It was difficult to understand why the Orphanage Director had given me the go-ahead to return to Nepal. Nothing was any different, and most concerning was that the elections were still approaching. I went to the embassy and they said they want all Americans out of the country now because they are not sure how these first elections will play out. The orphanage director (a real piece of work) kept wavering between telling me to leave the country and thinking I should stay. Fortunately I was not alone. There were a few other US people there adopting from the same orphanage.
We – this small crew of US families – went to the Nepali offices to plead, insist, or do anything we could to get them to finish these adoptions. Meanwhile Larry was at home contacting Senators and trying to get things moving on this end. There were around 300 adoptions in waiting – and a very small portion of that 300 were US people. As we understood it, most of those 300 adoptions had been signed off (granted), except for the US folks, perhaps because it was new. We were told repeatedly that it was the US side that was slow, but it was obvious to us that was not the case.
We all waited and waited while we’d go to their offices each day and bug them in hopes of them getting so annoyed with us that they would just sign the papers. It was a group of 6 officials, all men in the (ironically named) Ministry of Women and Children who needed to sign. Due to the election, many of them were not in their offices, but instead traveling around the country garnering votes.
In the meantime, I was still only allowed to visit Calvin for 1 hour each day. It was torture! But perhaps a little less torture than being halfway across the world, not knowing if I’d ever see him again. Now I was here, but would I bring him home? No one seemed to know.
The elections got closer and so did the upheaval. There were people protesting outside the embassy, marches and general uneasiness. There we sat and waited, about 6 families, wondering if we should leave or if it would all work out. It did work out, but it was not a moment too soon. The US embassy usually takes a few days to approve adoption visas, but they rushed it through and Thai Air helped us book a quick flight out of there. My mom came at the tail end of it all, which I appreciated very much. Even at 18 months, he was still a baby to me.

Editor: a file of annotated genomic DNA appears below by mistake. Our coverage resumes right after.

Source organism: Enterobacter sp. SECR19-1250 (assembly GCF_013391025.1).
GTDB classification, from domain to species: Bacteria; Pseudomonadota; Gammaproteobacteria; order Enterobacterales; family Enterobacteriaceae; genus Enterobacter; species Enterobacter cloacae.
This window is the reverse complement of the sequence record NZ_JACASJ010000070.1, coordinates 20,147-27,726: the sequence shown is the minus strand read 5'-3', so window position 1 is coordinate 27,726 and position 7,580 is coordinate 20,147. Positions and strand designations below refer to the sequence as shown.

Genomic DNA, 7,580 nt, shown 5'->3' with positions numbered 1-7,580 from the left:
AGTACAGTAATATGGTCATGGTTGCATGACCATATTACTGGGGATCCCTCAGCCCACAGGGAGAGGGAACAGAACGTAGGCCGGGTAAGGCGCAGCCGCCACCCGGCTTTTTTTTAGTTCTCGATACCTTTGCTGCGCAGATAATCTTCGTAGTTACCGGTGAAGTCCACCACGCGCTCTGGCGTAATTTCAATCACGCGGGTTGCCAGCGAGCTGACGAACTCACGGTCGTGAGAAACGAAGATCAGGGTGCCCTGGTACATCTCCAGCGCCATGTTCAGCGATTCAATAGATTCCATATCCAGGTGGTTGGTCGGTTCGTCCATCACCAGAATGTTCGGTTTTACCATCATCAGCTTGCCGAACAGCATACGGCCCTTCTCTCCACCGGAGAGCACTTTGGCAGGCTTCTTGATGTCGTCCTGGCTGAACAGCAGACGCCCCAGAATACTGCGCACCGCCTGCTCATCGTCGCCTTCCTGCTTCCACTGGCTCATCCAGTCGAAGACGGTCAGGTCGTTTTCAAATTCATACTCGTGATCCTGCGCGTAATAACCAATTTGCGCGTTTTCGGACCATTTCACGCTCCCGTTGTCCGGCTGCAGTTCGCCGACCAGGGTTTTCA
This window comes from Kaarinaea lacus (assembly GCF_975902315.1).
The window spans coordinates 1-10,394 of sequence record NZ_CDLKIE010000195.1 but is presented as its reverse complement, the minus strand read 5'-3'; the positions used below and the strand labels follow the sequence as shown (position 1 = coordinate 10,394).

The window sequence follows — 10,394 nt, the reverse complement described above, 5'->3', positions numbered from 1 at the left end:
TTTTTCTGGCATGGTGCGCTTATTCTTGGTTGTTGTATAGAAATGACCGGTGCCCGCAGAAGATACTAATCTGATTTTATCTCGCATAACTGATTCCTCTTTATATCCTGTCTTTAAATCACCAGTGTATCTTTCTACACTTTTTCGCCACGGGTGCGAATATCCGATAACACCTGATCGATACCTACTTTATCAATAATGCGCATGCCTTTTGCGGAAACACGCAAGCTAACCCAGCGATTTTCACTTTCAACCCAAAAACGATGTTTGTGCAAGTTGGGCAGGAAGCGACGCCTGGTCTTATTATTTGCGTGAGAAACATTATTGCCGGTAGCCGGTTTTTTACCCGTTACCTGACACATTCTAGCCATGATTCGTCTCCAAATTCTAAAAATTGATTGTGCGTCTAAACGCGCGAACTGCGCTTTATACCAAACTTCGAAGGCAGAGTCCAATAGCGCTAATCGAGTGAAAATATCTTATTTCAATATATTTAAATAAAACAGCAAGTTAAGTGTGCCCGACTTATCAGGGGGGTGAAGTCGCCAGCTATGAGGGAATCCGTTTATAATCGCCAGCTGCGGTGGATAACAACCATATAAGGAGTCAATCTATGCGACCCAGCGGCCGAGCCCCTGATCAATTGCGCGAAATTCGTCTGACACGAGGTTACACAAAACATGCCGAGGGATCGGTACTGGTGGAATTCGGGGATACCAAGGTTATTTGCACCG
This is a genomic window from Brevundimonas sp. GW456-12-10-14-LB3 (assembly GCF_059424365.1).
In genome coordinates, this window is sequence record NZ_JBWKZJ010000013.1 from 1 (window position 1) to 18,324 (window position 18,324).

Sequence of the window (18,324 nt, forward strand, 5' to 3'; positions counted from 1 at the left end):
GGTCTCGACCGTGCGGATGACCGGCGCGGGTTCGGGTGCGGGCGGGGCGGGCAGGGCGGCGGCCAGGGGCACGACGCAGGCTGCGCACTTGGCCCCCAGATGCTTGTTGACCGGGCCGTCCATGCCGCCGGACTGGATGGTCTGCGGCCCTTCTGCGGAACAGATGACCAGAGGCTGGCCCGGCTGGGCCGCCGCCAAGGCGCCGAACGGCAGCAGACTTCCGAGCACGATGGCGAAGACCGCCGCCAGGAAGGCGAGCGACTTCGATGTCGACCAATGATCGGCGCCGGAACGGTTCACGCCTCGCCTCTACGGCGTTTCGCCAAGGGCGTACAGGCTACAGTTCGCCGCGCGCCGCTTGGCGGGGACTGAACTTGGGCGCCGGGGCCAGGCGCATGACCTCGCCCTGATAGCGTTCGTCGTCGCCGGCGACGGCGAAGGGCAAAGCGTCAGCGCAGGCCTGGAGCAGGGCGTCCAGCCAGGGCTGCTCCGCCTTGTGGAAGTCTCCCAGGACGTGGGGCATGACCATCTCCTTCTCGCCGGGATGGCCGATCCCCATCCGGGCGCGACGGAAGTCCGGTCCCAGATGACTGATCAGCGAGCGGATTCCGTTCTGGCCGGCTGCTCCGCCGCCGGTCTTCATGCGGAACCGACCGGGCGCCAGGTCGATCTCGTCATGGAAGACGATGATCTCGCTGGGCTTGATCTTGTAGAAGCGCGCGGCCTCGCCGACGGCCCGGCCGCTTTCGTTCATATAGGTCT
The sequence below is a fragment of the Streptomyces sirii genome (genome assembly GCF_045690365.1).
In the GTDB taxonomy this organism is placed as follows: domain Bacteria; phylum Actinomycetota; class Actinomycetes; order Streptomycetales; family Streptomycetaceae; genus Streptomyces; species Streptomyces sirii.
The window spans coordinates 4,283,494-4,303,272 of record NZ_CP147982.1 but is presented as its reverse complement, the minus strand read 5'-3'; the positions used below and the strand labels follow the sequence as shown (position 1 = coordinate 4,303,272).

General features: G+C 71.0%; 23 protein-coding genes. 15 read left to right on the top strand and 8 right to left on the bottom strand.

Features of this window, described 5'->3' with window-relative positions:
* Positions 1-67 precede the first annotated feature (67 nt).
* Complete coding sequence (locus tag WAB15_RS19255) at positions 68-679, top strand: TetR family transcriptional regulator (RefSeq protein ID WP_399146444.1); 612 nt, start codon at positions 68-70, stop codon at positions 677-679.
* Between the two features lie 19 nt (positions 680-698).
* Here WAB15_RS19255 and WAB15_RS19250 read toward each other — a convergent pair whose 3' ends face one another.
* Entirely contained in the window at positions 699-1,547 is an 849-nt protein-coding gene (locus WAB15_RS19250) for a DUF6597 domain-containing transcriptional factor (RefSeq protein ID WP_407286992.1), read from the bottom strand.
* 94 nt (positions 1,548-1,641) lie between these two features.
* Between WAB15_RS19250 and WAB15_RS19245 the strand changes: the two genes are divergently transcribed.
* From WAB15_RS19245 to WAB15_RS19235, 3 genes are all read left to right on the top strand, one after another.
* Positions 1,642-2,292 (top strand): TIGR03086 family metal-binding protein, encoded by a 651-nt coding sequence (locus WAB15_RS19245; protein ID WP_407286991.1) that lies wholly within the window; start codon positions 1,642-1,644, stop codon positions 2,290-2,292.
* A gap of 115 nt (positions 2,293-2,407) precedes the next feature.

We call the day that the officials signed the paperwork Calvin’s Gotcha Day. Some adoptive parents don’t use that term and others don’t necessarily consider it a special day. For him, we do – because of that unexpected nightmare that eventually turned into a wonderful reality.
We kept that name they gave him as his middle name. We love the message names have in some other countries and wanted to honor him with that. While Calvin would prefer to be considered a “normal American” I have to go and embarrass him each year by celebrating his Gotcha Day. I used to send him to school with pictures and baked treats to share, which he gradually came to dislike. Now I share with you in hopes that you have enjoyed the story. I wrote a much longer version with details, full of turmoil and drama – oh my! If you’re interested, I can email it to you; just let me know.
Incidentally, Arbor also has a Gotcha Day, but her’s wasn’t quite the struggle to finalize, thank goodness! I’ve put a few pictures in this folder if you’d like to see, and I also put the first picture of Calvin and Arbor together when she arrived at our house via the Foster Care System. It is a little blurry because she came to us almost literally bouncing off the walls.
Happy Gotcha Day!
Thursday, March 26 – 11th official day of government’s warnings. Today’s thrills and chills come in the form of photos. Anna Norris shared an amazing gallery of “12 gorgeous photos of Iceland’s icy waterscapes” which are beautiful and reminded me of time we spent in Oceanside near San Diego where we took some amazing photos of California’s not-so-icy waterscapes. I was tempted to add so much more, as our trip across the U.S. involved some amazing scenery, but many of you have already been there and done that, plus I’ll be the first to admit that too much scenery causes me to yawn.